Change in old town is issue for young mayor New Windsor faces spurt of growth

September 26, 1993|By Traci A. Johnson | Traci A. Johnson,Staff Writer

At the 9 O'Clock Coffee Club in the New Windsor Pharmacy, the town's "old-timers" huddle around the tiny table to enjoy their 5-cent cups of coffee and complain about the drivers of the rambling semis that, on their way north, disrupt the quiet of the sleepy town daily.

"Well, now, you remember like me when there was no traffic around here at all," 70-year-old Richard M. Warehime, the town clerk-treasurer for nearly 46 years, tells the others. "You're just going to have to get used to things changing around here. . . ."

"Things have to change, you know," New Windsor Mayor Jack A. Gullo Jr., 24, says later as he sits behind the large walnut desk in his soon-to-be law office. "The days of the horse and carriage are gone. Just because you want to keep the small-town atmosphere doesn't mean you have to have the good ol' boy mentality.

"The town itself is not the reason people feel so close to it. The people give it the atmosphere," Mr. Gullo observes. "You can add on however many buildings or people that you want, but the feeling is with the people, like me."

Untouched by development since World War II, New Windsor couldn't prepare itself for the onslaught of development that promises to more than double its 800 population in the next 10 years. And few could have predicted that the town -- which at various times has been run by a local barber, the town grocer and a 70-year-old school bus driver -- would be propelled toward the 21st century by a would-be lawyer (he is awaiting the results of the bar exam) with a seemingly steel-hearted approach to government.

Too late to turn back

When the developers of Blue Ridge Manor held a groundbreaking for the first of 84 single-family homes on Rowe Road in February, the ritual hadn't been practiced in nearly 50 years.

"The last 'major' development in New Windsor was the addition of two streets and a handful of houses around the end of 1945," Mr. Warehime says. "Between then and now, a few houses went up here and there."

Two other developers, Mike Sponseller and David Bullock, are grading their land in hopes of starting construction of 134 single homes and 36 condos, respectively, this fall.

When these communities are complete, New Windsor's population will rise to about 2,000, Mr. Gullo says, and the demographics of the town, where most residents are retired, will change dramatically.

The houses in Mr. Sponseller's project, the largest of the planned developments, will be priced in the low $100,000s and are expected to attract mostly young couples who are first-time homebuyers.

"The older people like we have in town would not relocate to a new home like the ones Sponseller is building," Mr. Gullo says. "And the homes over at Blue Ridge are more pricey and will more likely attract second-time buyers, who are still younger than most of the people who live here now. Retired people are more likely to buy condos, like the ones Bullock is building."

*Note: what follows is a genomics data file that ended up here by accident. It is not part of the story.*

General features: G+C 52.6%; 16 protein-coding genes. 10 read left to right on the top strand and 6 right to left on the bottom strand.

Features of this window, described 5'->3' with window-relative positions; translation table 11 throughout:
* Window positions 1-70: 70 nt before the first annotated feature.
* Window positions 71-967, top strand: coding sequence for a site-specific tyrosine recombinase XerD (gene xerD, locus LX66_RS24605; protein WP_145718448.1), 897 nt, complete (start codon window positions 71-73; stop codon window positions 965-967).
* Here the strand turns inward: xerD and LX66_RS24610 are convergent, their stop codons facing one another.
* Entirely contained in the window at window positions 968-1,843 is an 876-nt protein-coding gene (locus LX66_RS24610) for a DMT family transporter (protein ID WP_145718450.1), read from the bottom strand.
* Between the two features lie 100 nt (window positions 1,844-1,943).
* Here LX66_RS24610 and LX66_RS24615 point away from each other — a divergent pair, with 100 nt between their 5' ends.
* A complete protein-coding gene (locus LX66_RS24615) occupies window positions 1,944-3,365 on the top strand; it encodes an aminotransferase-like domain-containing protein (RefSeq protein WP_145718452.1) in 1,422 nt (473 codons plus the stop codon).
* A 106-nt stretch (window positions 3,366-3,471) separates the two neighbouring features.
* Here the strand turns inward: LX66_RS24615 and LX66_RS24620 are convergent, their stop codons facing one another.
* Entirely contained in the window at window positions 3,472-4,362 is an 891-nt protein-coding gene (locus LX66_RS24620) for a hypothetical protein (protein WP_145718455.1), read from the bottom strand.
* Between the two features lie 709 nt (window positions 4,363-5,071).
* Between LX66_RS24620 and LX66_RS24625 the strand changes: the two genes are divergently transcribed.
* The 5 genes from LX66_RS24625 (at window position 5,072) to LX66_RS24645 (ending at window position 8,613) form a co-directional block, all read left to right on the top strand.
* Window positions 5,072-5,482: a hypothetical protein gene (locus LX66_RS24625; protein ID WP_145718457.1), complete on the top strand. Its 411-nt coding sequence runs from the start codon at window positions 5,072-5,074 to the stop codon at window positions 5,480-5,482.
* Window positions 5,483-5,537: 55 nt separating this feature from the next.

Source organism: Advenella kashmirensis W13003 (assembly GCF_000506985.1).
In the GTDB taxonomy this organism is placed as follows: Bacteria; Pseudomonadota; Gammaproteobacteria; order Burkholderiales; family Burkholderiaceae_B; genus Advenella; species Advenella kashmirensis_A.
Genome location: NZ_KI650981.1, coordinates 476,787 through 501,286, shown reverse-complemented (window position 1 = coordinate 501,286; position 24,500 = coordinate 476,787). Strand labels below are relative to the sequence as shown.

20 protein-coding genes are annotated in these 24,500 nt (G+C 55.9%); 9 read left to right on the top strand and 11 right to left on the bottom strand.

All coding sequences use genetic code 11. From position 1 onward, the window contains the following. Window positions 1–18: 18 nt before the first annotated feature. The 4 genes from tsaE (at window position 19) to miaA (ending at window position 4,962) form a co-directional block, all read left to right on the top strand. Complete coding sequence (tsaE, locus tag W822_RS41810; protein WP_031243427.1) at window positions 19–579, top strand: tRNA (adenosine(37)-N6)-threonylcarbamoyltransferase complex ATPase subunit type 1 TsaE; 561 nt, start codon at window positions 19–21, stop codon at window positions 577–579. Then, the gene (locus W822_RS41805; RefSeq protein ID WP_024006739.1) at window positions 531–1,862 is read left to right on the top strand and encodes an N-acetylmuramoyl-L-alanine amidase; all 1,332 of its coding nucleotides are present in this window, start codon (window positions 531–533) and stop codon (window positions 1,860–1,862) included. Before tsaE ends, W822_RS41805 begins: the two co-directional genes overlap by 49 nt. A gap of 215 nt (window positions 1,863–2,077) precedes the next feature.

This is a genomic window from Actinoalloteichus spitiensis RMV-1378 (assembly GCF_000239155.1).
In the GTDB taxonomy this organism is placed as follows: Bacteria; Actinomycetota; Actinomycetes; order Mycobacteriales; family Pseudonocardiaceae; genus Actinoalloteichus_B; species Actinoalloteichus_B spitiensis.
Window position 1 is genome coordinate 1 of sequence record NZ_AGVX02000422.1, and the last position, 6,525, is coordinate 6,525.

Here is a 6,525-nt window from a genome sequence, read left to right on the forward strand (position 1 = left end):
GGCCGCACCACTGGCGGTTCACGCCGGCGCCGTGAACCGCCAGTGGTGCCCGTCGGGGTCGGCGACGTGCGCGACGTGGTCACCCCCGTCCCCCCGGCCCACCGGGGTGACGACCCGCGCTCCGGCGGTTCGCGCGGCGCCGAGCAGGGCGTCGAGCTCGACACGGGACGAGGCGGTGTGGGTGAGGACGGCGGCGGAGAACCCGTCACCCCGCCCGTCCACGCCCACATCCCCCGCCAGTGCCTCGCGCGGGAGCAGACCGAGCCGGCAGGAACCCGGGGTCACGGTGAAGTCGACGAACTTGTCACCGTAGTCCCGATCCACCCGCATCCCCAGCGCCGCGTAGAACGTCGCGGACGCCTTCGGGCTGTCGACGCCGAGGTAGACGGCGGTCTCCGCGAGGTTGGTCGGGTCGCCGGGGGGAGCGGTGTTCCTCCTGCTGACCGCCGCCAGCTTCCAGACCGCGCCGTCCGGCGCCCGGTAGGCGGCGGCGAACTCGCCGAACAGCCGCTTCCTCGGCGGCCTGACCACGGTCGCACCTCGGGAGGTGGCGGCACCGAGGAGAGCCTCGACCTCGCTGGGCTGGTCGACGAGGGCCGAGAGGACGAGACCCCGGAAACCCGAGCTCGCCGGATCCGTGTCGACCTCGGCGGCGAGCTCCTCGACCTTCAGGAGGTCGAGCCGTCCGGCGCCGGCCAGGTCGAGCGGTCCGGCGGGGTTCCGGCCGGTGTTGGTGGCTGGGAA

Town services will be put to the test when the new middle school, which will enroll 125 more children than the current one, is completed.

L Two other planned projects -- a 30-unit retirement community

planned by the New Windsor Service Center and 24 homes slated for land off Route 31 -- also will increase the burden on utilities.

"In order to be a viable community, you need to grow," Mayor Gullo says of the development projects he inherited when he took office in May. "It's the Darwinian theory of life applied to government. If we don't adapt, we become outmoded, obsolete and, eventually, extinct."

Nobody was looking

"Nobody really wanted the development, but now it's too late," said hairdresser Karen Jenkins as she clipped a hair roller firmly into place on a customer's head. "The government [prior to the current administration] just got involved without really looking into it."

For the past three years, the town council has been bombarded by engineers, lawyers, developers and inspectors who changed or discarded their plans for development as quickly as they were introduced.

By the time the public figured out what was going on, many decisions had been made, and the rest of the town just went along, said Jean Stogo, a resident for 17 years.

"The majority of these people will go along with anything," Ms. Stogo said as she prepared to leave Karen's

Kuttery. "A lot of these people keep it to themselves, but %J complain when things don't go their way."

While Ms. Jenkins said she's worried that the numerous developments will change the atmosphere of the town, she has confidence in Mayor Gullo's ability to keep citizens' interests in mind.

"We've got someone in there who's going to control the development, to not let things get out of hand," she said. "I thought the developers would come in and run all over him. I was wrong. He's handling things around here."

Ruffling a few feathers

Mayor Gullo wielded his power at the last Town Council meeting much as he has done for all his four months in office: quickly, efficiently, almost absolutely.

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